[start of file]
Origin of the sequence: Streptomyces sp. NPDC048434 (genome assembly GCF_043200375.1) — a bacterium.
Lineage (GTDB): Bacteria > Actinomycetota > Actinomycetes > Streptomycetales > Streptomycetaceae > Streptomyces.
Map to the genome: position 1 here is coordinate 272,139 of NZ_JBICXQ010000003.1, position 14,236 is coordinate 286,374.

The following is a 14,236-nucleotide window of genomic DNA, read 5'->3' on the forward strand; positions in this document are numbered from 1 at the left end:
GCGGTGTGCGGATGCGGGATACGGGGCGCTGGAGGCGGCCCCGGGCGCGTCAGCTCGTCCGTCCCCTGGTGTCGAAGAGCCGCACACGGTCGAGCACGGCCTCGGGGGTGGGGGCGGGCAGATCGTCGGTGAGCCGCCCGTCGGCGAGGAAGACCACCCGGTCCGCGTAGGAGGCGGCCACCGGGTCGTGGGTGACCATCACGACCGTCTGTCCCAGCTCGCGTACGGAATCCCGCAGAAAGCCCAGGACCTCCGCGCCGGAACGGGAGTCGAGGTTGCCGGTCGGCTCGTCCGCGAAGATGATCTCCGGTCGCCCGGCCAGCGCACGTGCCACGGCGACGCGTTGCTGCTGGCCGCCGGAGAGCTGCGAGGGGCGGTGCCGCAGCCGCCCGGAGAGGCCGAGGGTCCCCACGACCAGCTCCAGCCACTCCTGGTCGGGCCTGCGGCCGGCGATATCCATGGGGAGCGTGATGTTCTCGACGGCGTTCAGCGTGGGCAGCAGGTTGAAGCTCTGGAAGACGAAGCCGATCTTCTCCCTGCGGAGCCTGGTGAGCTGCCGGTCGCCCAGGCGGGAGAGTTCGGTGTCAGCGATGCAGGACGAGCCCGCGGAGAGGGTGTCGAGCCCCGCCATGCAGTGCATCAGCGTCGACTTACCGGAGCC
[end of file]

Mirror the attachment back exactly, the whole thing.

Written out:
Origin of the sequence: Streptomyces sp. NPDC048434 (genome assembly GCF_043200375.1) — a bacterium.
Lineage (GTDB): Bacteria > Actinomycetota > Actinomycetes > Streptomycetales > Streptomycetaceae > Streptomyces.
Map to the genome: position 1 here is coordinate 272,139 of NZ_JBICXQ010000003.1, position 14,236 is coordinate 286,374.

The following is a 14,236-nucleotide window of genomic DNA, read 5'->3' on the forward strand; positions in this document are numbered from 1 at the left end:
GCGGTGTGCGGATGCGGGATACGGGGCGCTGGAGGCGGCCCCGGGCGCGTCAGCTCGTCCGTCCCCTGGTGTCGAAGAGCCGCACACGGTCGAGCACGGCCTCGGGGGTGGGGGCGGGCAGATCGTCGGTGAGCCGCCCGTCGGCGAGGAAGACCACCCGGTCCGCGTAGGAGGCGGCCACCGGGTCGTGGGTGACCATCACGACCGTCTGTCCCAGCTCGCGTACGGAATCCCGCAGAAAGCCCAGGACCTCCGCGCCGGAACGGGAGTCGAGGTTGCCGGTCGGCTCGTCCGCGAAGATGATCTCCGGTCGCCCGGCCAGCGCACGTGCCACGGCGACGCGTTGCTGCTGGCCGCCGGAGAGCTGCGAGGGGCGGTGCCGCAGCCGCCCGGAGAGGCCGAGGGTCCCCACGACCAGCTCCAGCCACTCCTGGTCGGGCCTGCGGCCGGCGATATCCATGGGGAGCGTGATGTTCTCGACGGCGTTCAGCGTGGGCAGCAGGTTGAAGCTCTGGAAGACGAAGCCGATCTTCTCCCTGCGGAGCCTGGTGAGCTGCCGGTCGCCCAGGCGGGAGAGTTCGGTGTCAGCGATGCAGGACGAGCCCGCGGAGAGGGTGTCGAGCCCCGCCATGCAGTGCATCAGCGTCGACTTACCGGAGCC